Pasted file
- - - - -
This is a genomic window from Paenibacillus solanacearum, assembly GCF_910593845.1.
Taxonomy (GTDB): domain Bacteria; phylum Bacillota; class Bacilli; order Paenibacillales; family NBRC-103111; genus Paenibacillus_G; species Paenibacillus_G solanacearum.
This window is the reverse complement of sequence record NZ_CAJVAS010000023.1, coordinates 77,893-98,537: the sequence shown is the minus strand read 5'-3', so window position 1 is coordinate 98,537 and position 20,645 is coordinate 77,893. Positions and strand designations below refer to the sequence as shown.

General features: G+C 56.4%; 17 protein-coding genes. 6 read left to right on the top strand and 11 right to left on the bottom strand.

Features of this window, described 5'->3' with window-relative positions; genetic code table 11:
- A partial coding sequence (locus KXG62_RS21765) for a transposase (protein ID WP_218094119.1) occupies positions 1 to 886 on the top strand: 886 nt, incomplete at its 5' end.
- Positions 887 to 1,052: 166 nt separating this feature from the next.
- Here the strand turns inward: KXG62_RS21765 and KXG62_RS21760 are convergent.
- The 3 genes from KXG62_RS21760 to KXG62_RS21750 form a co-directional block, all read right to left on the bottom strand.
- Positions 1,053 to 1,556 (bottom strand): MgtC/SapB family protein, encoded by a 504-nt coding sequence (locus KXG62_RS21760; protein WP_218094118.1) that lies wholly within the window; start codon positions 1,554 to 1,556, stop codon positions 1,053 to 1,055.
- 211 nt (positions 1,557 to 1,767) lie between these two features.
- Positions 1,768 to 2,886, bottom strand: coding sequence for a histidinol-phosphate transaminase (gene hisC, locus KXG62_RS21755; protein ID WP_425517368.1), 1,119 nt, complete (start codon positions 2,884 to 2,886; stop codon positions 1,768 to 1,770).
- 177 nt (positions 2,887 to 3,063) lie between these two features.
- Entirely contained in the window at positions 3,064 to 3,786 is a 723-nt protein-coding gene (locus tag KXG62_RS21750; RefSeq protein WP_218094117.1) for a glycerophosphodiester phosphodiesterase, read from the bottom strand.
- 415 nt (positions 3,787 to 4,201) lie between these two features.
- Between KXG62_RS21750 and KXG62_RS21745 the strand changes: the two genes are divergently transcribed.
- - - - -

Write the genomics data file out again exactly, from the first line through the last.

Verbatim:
This is a genomic window from Paenibacillus solanacearum, assembly GCF_910593845.1.
Taxonomy (GTDB): domain Bacteria; phylum Bacillota; class Bacilli; order Paenibacillales; family NBRC-103111; genus Paenibacillus_G; species Paenibacillus_G solanacearum.
This window is the reverse complement of sequence record NZ_CAJVAS010000023.1, coordinates 77,893-98,537: the sequence shown is the minus strand read 5'-3', so window position 1 is coordinate 98,537 and position 20,645 is coordinate 77,893. Positions and strand designations below refer to the sequence as shown.

General features: G+C 56.4%; 17 protein-coding genes. 6 read left to right on the top strand and 11 right to left on the bottom strand.

Features of this window, described 5'->3' with window-relative positions; genetic code table 11:
- A partial coding sequence (locus KXG62_RS21765) for a transposase (protein ID WP_218094119.1) occupies positions 1 to 886 on the top strand: 886 nt, incomplete at its 5' end.
- Positions 887 to 1,052: 166 nt separating this feature from the next.
- Here the strand turns inward: KXG62_RS21765 and KXG62_RS21760 are convergent.
- The 3 genes from KXG62_RS21760 to KXG62_RS21750 form a co-directional block, all read right to left on the bottom strand.
- Positions 1,053 to 1,556 (bottom strand): MgtC/SapB family protein, encoded by a 504-nt coding sequence (locus KXG62_RS21760; protein WP_218094118.1) that lies wholly within the window; start codon positions 1,554 to 1,556, stop codon positions 1,053 to 1,055.
- 211 nt (positions 1,557 to 1,767) lie between these two features.
- Positions 1,768 to 2,886, bottom strand: coding sequence for a histidinol-phosphate transaminase (gene hisC, locus KXG62_RS21755; protein ID WP_425517368.1), 1,119 nt, complete (start codon positions 2,884 to 2,886; stop codon positions 1,768 to 1,770).
- 177 nt (positions 2,887 to 3,063) lie between these two features.
- Entirely contained in the window at positions 3,064 to 3,786 is a 723-nt protein-coding gene (locus tag KXG62_RS21750; RefSeq protein WP_218094117.1) for a glycerophosphodiester phosphodiesterase, read from the bottom strand.
- 415 nt (positions 3,787 to 4,201) lie between these two features.
- Between KXG62_RS21750 and KXG62_RS21745 the strand changes: the two genes are divergently transcribed.